Nearly Work-Free Vegetable Gardening

Nearly Work-Free Vegetable Gardening

Growing vegetables from your own garden is one of the best ways to provide your family with healthy and fresh produce. But starting a garden can be a time consuming and intimidating process, particularly for beginners. Fear of the amount of labor and time involved in planting and maintaining a garden keeps many would-be gardeners out of the garden and in the supermarket instead.

Much of this fear may be misplaced, however. There has been much experimentation in the gardening community in recent years aimed at developing innovative ways to reduce the amount of time and labor spent gardening, often with sensational results. Although there may be no such thing as completely work free vegetable gardening, there are definitely ways in which you are able to dramatically reduce the amount of labor and time you need to spend in your garden.

One of the best ways to lessen the work spent preparing and weeding your garden is through a gardening method known as “Lasagna Gardening” or “Sheet Mulching.” Lasagna gardening is a non-traditional, no-till method of gardening that relies on blanketing a garden plot with multiple layers of mulch obtained from locally available, and preferably organic, sources (such as weed clippings, chopped leaves, animal manure, compost, sawdust or seaweed). The lasagna gardening method greatly reduces the time and labor needed to prepare a new garden plot, and some gardeners report that they spend almost no time at all weeding a well-mulched lasagna garden. This may be as close to work free vegetable gardening as one can get.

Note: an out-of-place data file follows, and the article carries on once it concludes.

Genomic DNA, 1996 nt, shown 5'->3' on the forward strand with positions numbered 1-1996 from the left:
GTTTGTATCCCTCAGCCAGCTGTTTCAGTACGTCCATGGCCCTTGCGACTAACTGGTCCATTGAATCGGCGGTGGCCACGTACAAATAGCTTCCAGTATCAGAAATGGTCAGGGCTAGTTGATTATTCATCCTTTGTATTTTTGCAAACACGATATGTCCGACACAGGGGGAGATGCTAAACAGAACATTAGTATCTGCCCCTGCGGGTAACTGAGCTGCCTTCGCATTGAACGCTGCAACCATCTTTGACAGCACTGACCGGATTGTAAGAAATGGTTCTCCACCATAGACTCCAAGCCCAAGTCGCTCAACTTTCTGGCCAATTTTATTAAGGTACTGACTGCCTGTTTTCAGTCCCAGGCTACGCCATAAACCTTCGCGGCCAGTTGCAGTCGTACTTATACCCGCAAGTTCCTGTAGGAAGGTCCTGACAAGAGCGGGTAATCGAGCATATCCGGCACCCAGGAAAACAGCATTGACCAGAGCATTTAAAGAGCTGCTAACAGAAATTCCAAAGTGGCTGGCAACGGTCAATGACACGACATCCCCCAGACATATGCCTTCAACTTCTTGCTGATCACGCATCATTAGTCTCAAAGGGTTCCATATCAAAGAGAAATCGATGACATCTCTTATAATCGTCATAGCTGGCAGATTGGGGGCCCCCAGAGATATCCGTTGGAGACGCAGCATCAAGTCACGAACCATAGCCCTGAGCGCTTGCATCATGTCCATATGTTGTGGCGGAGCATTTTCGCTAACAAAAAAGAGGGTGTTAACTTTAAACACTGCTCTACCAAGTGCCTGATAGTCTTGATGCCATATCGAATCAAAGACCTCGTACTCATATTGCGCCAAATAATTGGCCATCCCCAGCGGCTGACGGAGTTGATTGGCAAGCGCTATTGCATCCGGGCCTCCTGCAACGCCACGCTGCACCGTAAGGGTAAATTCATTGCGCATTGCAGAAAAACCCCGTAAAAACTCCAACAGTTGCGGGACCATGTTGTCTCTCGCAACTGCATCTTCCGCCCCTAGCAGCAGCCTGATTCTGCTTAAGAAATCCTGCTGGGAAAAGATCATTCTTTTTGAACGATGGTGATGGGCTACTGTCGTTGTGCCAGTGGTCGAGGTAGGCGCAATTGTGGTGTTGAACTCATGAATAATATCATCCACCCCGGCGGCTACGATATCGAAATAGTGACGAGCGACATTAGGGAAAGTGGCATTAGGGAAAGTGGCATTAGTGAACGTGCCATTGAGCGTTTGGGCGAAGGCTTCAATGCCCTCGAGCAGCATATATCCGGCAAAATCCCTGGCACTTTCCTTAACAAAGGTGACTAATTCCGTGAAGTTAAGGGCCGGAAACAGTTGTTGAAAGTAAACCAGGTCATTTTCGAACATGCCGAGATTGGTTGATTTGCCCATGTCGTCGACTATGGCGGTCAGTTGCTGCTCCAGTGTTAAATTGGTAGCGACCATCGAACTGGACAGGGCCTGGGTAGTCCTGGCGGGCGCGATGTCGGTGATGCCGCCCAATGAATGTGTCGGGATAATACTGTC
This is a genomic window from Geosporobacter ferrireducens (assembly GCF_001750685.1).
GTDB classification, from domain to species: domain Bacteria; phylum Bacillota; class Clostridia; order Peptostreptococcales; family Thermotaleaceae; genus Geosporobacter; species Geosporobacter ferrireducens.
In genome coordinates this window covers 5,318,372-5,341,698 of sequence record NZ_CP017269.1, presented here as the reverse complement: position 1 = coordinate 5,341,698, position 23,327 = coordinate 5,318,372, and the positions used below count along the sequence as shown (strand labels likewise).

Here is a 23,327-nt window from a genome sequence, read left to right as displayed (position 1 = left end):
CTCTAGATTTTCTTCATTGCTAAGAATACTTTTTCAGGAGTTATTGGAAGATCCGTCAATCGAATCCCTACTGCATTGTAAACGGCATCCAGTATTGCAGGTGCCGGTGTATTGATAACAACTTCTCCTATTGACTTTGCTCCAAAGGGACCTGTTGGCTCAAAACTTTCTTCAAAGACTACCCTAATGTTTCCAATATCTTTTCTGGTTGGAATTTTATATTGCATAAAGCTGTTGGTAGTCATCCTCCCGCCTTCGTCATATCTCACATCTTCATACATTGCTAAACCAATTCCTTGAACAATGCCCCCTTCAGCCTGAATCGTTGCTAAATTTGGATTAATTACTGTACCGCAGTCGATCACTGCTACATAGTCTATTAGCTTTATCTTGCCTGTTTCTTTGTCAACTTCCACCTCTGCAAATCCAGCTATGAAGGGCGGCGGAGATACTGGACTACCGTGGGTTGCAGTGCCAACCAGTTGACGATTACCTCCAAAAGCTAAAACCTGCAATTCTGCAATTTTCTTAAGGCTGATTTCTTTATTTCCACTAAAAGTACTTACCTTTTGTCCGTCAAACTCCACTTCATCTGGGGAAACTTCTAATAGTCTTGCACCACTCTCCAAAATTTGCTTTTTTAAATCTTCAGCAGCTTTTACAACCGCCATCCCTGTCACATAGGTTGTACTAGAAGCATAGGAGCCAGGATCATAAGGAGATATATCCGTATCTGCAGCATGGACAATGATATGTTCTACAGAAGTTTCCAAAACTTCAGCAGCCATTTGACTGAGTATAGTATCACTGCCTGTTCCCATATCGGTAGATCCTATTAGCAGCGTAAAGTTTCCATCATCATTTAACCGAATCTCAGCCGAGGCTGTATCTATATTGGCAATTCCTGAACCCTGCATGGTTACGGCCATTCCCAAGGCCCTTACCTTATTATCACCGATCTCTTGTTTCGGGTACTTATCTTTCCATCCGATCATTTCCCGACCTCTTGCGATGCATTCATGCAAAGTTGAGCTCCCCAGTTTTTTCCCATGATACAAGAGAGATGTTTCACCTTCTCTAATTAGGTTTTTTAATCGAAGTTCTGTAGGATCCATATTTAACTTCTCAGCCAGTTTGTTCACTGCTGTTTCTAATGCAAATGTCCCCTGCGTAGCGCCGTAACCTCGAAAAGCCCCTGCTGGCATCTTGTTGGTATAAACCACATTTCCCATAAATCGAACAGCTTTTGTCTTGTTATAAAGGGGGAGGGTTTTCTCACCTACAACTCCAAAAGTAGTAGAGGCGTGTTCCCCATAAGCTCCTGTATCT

Here are some additional suggestions to greatly reduce the amount of time and labor spent in your vegetable garden:

– Grow prolific vegetables. Vegetables like summer squash, pole green beans and indeterminate tomatoes produce large quantities of produce for extended periods during the summer. The amount of labor they require is very small in comparison to the harvest you will reap. - Keep your garden small. It is easy to be overwhelmed by your garden, and many gardeners end up either producing much more than they can consume or giving up entirely. You will only need one or two zucchini or tomato plants to feed most families. - Choose vegetables well suited for your climate. Although growing a long-season winter squash in Maine or keeping a heat-sensitive lettuce variety from bolting in Florida may be noteworthy accomplishments, they are also time-consuming projects. Stick to growing vegetables that are best suited to your region. - Choose vegetable varieties that have a reputation of being easy to grow. Many seed catalogs will mark certain vegetable varieties as being especially easy to grow. Select these varieties if they are available.

By using gardening methods such as lasagna gardening and focusing on growing the most prolific, easy to grow vegetables for your region, you are on your way to nearly work free vegetable gardening.

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